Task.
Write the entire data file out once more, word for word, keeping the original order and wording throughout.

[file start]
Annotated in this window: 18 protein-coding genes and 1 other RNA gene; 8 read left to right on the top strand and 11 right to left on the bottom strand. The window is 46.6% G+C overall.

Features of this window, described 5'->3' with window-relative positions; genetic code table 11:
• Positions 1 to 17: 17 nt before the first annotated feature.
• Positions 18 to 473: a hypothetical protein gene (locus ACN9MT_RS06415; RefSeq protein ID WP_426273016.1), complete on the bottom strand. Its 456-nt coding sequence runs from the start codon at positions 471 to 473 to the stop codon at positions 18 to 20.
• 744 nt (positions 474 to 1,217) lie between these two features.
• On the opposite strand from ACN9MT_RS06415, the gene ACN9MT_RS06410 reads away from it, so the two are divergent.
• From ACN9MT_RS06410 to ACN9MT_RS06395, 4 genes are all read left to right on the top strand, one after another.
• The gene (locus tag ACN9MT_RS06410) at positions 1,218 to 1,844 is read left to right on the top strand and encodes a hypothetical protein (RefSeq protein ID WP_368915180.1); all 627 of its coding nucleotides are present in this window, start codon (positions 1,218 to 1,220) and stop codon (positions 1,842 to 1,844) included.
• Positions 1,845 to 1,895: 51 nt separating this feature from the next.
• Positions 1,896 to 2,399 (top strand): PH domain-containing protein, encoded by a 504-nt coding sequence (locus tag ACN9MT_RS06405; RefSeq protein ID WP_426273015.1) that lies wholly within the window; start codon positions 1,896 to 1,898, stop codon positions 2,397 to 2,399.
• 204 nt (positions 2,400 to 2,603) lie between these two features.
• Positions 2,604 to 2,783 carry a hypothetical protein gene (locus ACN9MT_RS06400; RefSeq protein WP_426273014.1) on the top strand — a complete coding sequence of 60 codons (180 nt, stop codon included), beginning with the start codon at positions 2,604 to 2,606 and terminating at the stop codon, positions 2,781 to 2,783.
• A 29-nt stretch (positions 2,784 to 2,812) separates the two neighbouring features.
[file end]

Annotated in this window: 18 protein-coding genes and 1 other RNA gene; 8 read left to right on the top strand and 11 right to left on the bottom strand. The window is 46.6% G+C overall.

Features of this window, described 5'->3' with window-relative positions; genetic code table 11:
• Positions 1 to 17: 17 nt before the first annotated feature.
• Positions 18 to 473: a hypothetical protein gene (locus ACN9MT_RS06415; RefSeq protein ID WP_426273016.1), complete on the bottom strand. Its 456-nt coding sequence runs from the start codon at positions 471 to 473 to the stop codon at positions 18 to 20.
• 744 nt (positions 474 to 1,217) lie between these two features.
• On the opposite strand from ACN9MT_RS06415, the gene ACN9MT_RS06410 reads away from it, so the two are divergent.
• From ACN9MT_RS06410 to ACN9MT_RS06395, 4 genes are all read left to right on the top strand, one after another.
• The gene (locus tag ACN9MT_RS06410) at positions 1,218 to 1,844 is read left to right on the top strand and encodes a hypothetical protein (RefSeq protein ID WP_368915180.1); all 627 of its coding nucleotides are present in this window, start codon (positions 1,218 to 1,220) and stop codon (positions 1,842 to 1,844) included.
• Positions 1,845 to 1,895: 51 nt separating this feature from the next.
• Positions 1,896 to 2,399 (top strand): PH domain-containing protein, encoded by a 504-nt coding sequence (locus tag ACN9MT_RS06405; RefSeq protein ID WP_426273015.1) that lies wholly within the window; start codon positions 1,896 to 1,898, stop codon positions 2,397 to 2,399.
• 204 nt (positions 2,400 to 2,603) lie between these two features.
• Positions 2,604 to 2,783 carry a hypothetical protein gene (locus ACN9MT_RS06400; RefSeq protein WP_426273014.1) on the top strand — a complete coding sequence of 60 codons (180 nt, stop codon included), beginning with the start codon at positions 2,604 to 2,606 and terminating at the stop codon, positions 2,781 to 2,783.
• A 29-nt stretch (positions 2,784 to 2,812) separates the two neighbouring features.